Remap a generic field of scalar values into a signed distance field.

Implicit modeling represents geometry as a 3D field of scalar values. In general, positions where the field is equal to zero are on the surface of the object. By convention, negative scalar values are inside the object, and positive scalar values are outside the object.

It is important to note that not all scalar fields have the signed distance field property. In a signed distance field, the scalar value at each position in space encodes the distance to the closest point on the surface. Again, negative values are on the inside of the object and positive values are on the outside. Some operations, such as Boolean Combine, Subtract and Intersect, can break the signed distance property of a field.

Some operations require an accurate signed distance field to function correctly. Examples include offsets, shells, and fillets. If the signed distance field property is important to your downstream design process, remapping the field will convert the current field for the body into a signed distance field.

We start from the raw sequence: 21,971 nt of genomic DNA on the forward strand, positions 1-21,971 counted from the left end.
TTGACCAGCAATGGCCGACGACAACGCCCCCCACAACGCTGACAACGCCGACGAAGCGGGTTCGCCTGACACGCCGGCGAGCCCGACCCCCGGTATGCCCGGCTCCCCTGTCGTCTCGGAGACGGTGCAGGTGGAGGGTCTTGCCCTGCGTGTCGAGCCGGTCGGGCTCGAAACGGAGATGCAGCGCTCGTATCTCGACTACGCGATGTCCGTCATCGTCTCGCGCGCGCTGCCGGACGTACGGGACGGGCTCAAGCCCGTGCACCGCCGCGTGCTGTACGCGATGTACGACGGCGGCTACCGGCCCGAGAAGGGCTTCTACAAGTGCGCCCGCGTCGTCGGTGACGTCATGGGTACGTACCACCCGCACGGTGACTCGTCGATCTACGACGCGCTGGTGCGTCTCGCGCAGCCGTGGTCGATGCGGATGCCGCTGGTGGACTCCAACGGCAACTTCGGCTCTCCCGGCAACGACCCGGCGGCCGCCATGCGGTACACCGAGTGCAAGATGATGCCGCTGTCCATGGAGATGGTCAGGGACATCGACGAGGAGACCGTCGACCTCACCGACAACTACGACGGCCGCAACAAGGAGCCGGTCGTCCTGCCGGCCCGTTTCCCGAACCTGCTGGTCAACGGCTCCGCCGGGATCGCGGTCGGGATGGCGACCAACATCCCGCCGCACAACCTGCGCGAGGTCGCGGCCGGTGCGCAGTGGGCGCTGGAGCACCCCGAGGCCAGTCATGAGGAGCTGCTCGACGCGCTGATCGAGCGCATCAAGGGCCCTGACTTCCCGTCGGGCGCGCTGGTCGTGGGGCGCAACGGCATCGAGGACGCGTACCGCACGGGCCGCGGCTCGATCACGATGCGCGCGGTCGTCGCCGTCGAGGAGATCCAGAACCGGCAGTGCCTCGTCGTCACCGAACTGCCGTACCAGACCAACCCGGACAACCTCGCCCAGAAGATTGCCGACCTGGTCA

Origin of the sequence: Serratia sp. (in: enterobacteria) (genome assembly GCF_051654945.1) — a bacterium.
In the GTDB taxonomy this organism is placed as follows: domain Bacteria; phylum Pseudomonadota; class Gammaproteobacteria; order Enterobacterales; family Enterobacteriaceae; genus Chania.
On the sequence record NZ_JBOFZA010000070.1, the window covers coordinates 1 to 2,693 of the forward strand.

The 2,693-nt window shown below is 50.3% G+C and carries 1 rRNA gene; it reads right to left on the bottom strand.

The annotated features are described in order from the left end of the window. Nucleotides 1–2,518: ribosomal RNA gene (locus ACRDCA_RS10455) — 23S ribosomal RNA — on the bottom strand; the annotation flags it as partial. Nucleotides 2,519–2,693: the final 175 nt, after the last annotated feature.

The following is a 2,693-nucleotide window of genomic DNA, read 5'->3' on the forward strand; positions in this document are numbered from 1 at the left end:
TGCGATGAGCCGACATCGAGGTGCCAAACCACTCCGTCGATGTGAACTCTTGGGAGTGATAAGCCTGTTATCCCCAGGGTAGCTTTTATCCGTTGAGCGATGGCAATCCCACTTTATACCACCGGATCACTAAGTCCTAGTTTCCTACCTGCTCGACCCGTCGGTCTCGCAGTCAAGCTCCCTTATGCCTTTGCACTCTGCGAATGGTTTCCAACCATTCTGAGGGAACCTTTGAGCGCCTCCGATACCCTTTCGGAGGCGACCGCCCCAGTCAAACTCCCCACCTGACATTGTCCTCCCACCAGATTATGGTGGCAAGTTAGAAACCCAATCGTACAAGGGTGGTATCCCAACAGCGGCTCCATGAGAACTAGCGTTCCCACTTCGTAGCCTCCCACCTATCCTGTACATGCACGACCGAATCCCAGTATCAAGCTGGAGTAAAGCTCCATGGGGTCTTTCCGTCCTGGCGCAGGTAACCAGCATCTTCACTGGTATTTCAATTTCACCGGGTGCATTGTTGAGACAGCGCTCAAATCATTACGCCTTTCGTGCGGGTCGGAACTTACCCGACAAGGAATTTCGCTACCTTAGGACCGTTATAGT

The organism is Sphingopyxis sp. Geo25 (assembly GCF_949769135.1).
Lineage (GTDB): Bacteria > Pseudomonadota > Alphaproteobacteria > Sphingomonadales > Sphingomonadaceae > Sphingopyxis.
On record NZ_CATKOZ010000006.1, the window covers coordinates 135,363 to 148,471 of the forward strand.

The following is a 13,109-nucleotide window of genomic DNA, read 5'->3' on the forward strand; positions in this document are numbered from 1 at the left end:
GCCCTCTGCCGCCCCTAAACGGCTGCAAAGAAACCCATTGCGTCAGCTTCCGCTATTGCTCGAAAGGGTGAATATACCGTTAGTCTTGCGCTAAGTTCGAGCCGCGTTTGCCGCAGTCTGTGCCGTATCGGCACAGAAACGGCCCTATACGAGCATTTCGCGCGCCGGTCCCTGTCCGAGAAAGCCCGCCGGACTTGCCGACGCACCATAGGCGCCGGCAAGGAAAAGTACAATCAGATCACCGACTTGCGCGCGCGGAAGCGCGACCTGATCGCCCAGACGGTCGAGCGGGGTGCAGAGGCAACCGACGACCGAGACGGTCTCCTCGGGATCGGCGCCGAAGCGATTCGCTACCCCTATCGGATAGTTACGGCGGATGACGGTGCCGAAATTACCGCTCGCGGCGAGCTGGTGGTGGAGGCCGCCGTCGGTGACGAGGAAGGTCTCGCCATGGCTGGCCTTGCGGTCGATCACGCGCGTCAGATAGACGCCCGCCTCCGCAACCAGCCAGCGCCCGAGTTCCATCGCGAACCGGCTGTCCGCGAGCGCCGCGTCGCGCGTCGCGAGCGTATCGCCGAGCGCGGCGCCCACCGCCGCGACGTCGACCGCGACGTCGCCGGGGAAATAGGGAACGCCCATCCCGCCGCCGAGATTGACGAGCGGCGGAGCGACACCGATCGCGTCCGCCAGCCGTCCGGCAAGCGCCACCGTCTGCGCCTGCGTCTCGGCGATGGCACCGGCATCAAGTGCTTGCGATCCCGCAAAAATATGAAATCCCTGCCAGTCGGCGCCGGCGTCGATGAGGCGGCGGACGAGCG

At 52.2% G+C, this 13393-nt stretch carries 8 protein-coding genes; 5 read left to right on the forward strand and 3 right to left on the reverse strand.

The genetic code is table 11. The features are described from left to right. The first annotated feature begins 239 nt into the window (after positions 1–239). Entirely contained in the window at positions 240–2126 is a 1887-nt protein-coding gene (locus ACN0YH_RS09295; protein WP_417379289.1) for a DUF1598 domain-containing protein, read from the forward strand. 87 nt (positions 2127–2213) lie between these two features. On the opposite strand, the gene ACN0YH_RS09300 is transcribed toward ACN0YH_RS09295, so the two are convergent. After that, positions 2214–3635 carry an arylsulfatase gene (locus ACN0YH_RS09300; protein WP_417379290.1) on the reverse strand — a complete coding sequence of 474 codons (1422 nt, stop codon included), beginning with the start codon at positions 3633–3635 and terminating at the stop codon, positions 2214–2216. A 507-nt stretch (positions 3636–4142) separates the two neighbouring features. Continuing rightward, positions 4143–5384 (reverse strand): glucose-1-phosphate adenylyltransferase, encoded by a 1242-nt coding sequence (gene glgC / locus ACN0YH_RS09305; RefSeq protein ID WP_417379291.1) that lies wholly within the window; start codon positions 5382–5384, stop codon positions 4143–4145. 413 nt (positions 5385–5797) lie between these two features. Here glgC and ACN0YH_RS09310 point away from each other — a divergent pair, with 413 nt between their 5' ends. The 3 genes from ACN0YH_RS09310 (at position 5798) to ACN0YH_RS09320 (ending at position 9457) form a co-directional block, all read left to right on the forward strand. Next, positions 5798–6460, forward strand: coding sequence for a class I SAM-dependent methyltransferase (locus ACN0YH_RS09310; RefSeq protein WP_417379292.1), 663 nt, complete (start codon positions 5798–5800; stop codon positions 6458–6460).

1. On the Implicit Modeling ribbon, select the Remap tool.

    Tip: To find and open a tool, press Ctrl+F. For more information, see Find and Search for Tools.
  2. In the modeling window, select an implicit body whose field you would like to remap.
  3. Optionally activate a Section Plane and the View Field option so that you can see the contours of the field inside the model.
  4. Click OK to accept the remapped field.

As an illustrative example, let's consider the Boolean Combine operation on an overlapping sphere and cube, as shown below.

Using the View Field tool, we can see the underlying contours of the field immediately after the Boolean Combine operation. At first glance, this field looks fine and, in many cases, this is a perfectly valid field. However, it is not a signed distance field. If you consider each white contour, you can see that some contours are not equidistant to the surface (black contour).

In many cases, it is okay to proceed with the design despite the fact the field is not a signed distance field. However, let's look at what happens when we apply a large inward offset of the geometry. You can see that the sphere and the cube are each being inwardly offset independently of each other, which is arguably not the intent of the designer.

If we perform a remap on the Boolean Combine object (combined sphere and cube), we can see that the contours are very different. The white contour lines are now a each a constant distance from the surface (black contour), and they step inwards in the expected fashion.

If we repeat the large inward offset, the expected result is presented: a shrunken version of the Boolean Combine object.